Filling the space where the prestigious Short Line Railroad would normally be on the board is VIE Magazine. When Wickey approached VIE about the possibility of participating in his brainchild, he was met with an immediate and enthusiastic “Yes!” VIE ’s parent company and publishing house, Cornerstone Marketing and Advertising, Inc., has been an integral part of the South Walton community and its growth for the past twenty years. “When I was growing up, Monopoly was always a favorite with our rather large family,” says VIE ’s editor-in-chief, Gerald Burwell. “We are thrilled to have VIE proudly displayed on this Monopoly board and to be part of creating unforgettable memories from one of the world’s most exciting beach communities.”
Our brand is prestigious, as are the Hasbro and Monopoly names. Monopoly is also known as a beloved family tradition—a theme that describes South Walton. We have so much to celebrate here, and the game exemplifies what we value.
“For many years, and now spanning generations, families have traveled to Seaside and South Walton to find top-notch quality and service coupled with a comforting throwback to simpler times; here, they build traditions and create memories of their time together,” says Lori Leath Smith, director of public relations and marketing for the Seaside community. “The Monopoly: Visit South Walton Edition provides these families with a unique activity that takes them back to that easy, somewhat slower pace. It also provides a unique memento to remind them of how they feel when visiting.”
Specifying what would portray the essence of South Walton did present some tough decisions. Icons represented in game pieces and within categories on the board—beach towns, art, music, natural outdoor wonders, and restaurants—were sponsored, but each symbol chosen had to be meaningful, not monetarily motivated. Players’ tokens, for instance, include a YOLO boarder and a sea turtle. Meanwhile, gamers who are intent on landing the highest income-producing properties on the board will roll the dice for 30A (Boardwalk) or Seaside (Park Place). “Seaside is thrilled to be featured as one of the premier properties on the game board,” Smith remarks.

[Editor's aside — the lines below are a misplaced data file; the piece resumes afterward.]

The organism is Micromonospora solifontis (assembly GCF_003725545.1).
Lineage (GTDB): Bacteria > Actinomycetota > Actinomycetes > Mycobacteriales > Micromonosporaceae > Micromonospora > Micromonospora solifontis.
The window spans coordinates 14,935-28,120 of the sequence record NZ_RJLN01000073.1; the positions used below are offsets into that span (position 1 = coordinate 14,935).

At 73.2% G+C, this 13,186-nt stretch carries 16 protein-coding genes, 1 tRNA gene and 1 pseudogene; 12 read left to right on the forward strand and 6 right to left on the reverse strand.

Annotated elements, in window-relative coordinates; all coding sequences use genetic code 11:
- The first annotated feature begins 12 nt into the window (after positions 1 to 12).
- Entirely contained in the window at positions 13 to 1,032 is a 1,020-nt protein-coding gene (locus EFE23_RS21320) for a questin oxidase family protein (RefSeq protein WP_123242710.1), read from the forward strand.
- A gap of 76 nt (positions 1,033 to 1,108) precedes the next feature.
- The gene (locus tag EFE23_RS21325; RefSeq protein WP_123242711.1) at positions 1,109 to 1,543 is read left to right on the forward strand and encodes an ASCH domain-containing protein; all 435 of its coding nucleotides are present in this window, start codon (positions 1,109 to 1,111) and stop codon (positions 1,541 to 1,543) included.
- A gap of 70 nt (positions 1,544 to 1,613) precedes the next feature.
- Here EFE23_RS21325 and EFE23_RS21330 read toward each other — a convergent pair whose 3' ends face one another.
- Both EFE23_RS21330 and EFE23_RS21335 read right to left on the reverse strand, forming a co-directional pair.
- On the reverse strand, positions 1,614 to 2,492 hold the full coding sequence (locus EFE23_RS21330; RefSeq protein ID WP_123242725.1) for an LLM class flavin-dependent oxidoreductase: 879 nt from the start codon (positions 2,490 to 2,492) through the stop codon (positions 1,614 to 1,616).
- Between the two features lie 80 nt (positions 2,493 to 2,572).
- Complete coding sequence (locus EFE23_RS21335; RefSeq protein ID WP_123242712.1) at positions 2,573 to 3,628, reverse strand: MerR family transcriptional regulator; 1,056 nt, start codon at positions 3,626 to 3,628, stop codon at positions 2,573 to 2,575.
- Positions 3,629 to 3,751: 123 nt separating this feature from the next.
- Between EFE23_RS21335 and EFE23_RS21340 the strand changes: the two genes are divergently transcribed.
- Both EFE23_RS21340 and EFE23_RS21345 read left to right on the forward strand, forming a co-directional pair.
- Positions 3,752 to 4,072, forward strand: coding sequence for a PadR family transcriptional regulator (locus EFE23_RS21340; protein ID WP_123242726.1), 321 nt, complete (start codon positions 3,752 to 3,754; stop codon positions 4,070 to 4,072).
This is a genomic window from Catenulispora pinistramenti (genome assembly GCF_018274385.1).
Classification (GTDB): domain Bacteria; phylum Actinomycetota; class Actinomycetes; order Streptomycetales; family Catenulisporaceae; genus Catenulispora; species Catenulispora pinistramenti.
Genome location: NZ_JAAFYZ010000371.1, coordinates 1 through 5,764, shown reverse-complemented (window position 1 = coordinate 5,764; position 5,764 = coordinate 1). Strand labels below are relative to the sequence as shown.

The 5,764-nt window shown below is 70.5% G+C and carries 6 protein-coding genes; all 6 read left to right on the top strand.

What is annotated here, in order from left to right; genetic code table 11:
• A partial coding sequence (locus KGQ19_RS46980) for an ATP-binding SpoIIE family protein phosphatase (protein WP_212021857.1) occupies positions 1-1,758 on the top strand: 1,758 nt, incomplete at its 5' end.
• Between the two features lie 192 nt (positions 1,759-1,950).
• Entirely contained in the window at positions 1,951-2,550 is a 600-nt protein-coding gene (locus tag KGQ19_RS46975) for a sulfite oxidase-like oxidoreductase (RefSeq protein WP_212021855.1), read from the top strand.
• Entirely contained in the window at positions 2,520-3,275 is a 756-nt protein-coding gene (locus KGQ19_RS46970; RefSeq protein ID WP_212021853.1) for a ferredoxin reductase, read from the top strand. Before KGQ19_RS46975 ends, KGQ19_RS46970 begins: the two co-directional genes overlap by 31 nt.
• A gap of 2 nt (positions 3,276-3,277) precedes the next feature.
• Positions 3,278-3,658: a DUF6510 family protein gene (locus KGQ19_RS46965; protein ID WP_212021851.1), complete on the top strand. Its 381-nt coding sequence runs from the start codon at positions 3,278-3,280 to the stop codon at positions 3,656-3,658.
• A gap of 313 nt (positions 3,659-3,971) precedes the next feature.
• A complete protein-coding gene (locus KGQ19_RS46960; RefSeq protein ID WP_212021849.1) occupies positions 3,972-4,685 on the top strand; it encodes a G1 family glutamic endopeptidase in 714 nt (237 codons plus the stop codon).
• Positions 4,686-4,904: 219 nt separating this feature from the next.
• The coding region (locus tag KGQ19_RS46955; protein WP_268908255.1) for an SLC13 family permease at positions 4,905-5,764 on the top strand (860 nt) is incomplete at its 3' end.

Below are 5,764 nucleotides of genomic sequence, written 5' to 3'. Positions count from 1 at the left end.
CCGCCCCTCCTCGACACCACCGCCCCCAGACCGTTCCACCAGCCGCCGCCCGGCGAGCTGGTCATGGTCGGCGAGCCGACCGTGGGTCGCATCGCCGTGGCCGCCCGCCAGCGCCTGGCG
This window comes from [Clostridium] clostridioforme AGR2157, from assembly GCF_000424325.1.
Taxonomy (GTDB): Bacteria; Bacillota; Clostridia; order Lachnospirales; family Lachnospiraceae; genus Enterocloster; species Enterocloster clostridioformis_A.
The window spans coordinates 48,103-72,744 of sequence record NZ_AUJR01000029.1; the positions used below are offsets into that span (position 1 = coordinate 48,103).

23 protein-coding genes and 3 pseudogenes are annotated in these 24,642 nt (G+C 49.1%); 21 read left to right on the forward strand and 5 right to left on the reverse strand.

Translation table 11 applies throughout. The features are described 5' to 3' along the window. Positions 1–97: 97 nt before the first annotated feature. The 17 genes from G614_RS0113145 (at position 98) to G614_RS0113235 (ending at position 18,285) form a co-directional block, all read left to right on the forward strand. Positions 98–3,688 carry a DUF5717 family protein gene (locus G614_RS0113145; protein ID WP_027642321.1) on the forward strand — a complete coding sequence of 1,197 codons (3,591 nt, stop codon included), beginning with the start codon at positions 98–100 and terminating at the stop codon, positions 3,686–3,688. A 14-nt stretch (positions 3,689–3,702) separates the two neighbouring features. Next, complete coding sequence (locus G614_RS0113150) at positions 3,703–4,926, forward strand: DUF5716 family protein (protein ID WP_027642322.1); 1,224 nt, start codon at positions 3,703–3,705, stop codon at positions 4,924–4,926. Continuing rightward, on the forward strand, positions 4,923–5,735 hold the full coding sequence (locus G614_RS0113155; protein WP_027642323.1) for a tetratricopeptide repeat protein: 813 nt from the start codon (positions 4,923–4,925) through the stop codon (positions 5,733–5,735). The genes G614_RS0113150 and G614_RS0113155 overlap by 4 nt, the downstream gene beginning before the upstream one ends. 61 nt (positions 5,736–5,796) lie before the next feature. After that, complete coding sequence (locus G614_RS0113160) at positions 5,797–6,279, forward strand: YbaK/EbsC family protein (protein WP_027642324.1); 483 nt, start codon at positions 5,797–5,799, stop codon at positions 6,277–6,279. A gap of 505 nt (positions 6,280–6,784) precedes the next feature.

Every feature and detail mattered. Surrounded by a border of brightly color-coded property squares, an iconic view of pines along Western Lake by local photographer Kurt Lischka fills the center, creating a particularly eye-catching game board. Additionally, partway through the design process, Hasbro’s project manager and designers grasped the beauty of the region and encouraged the South Walton team to use photographic images for the individual Chance and Community Chest cards rather than the usual logos. Local photographers responded by providing an array of photos from which the TDC and Hasbro made their selections.
“Only New York City’s Monopoly game cards had that custom treatment,” says Wickey. “Our objective was to represent the beach experience in ways that would withstand the test of time. The TDC ran the checks and balances, and we all made the investment to ensure we had an aesthetically beautiful game that would reinforce and enhance the image and standing of the Monopoly and South Walton brands.”
Just in time for holiday giving, Monopoly: Visit South Walton Edition, which retails for $39.95, is available to purchase online from 30A Games (www.30agames.com), or from numerous South Walton area retailers, including Publix Super Markets. All retailers are listed on the 30A Games website. “It’s a great gift for people who live or vacation in South Walton,” says Wickey.
Above all, as “Play Together”—the tagline for 30A Games—suggests, Wickey hopes that Monopoly: Visit South Walton Edition will bring families together and compel them “to slow down, unplug, and enjoy the most important things in life.”